Johnson was also noted for his ability to marshal facts effectively as an aid to the solution of practical problems. From 1943 to 1948 he edited the Monthly Summary of Events and Trends in Race Relations (later called Race Relations), a report that carried an interpretive account of the month’s events; it had developed out of a confidential assignment from President Franklin D. Roosevelt to write a monthly report on race relations.
Perhaps Johnson’s most influential practical contribution was his development of the “community self-survey of race relations,” a technique for allowing the people of a community to discover for themselves facts about human relations in the community. [SeeRace relations.]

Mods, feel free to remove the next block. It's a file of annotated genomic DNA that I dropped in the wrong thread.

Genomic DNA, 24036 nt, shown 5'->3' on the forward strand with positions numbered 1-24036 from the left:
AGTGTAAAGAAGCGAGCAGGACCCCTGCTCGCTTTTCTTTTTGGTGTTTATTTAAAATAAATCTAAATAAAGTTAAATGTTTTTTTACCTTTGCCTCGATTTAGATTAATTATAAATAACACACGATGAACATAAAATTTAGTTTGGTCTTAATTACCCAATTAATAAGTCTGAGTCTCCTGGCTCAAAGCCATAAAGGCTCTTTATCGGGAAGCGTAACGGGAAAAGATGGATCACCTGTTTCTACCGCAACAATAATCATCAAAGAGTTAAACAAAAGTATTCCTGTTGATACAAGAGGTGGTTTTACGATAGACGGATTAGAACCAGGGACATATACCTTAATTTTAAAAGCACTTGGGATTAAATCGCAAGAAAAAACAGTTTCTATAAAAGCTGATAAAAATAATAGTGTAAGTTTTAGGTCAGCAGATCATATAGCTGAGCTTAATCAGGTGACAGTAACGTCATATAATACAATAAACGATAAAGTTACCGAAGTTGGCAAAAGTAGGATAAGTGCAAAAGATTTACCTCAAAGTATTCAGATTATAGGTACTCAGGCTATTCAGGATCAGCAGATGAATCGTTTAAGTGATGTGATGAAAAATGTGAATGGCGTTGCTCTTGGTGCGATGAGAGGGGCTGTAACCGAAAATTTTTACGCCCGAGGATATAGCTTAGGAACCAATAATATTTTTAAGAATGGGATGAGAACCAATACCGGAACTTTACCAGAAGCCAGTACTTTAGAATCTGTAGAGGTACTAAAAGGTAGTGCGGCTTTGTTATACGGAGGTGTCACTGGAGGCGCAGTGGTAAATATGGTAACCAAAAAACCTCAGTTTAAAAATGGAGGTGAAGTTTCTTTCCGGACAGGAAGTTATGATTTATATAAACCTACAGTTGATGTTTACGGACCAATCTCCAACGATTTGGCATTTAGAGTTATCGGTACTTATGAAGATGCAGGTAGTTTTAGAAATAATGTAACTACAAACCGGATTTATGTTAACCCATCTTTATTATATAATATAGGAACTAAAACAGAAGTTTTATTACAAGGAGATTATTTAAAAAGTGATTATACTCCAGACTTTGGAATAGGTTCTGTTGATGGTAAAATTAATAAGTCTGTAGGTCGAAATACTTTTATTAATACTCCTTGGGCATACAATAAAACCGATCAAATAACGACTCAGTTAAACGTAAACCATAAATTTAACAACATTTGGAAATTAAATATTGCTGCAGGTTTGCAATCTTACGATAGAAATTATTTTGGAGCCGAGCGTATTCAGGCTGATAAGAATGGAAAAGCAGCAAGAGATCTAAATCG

Johnson rendered important services to the American government, and to various philanthropic foundations, social agencies, and international organizations. In 1930 he served as the American member of an international commission of the League of Nations that inquired into the existence of forced labor in Liberia. In 1946 he went to Japan as one of the advisers on the reorganization of the Japanese educational system. He also served as one of the social science consultants to the legal staff of the National Association for the Advancement of Colored People (NAACP) at the time of the historic United States Supreme Court decision on school segregation in 1954.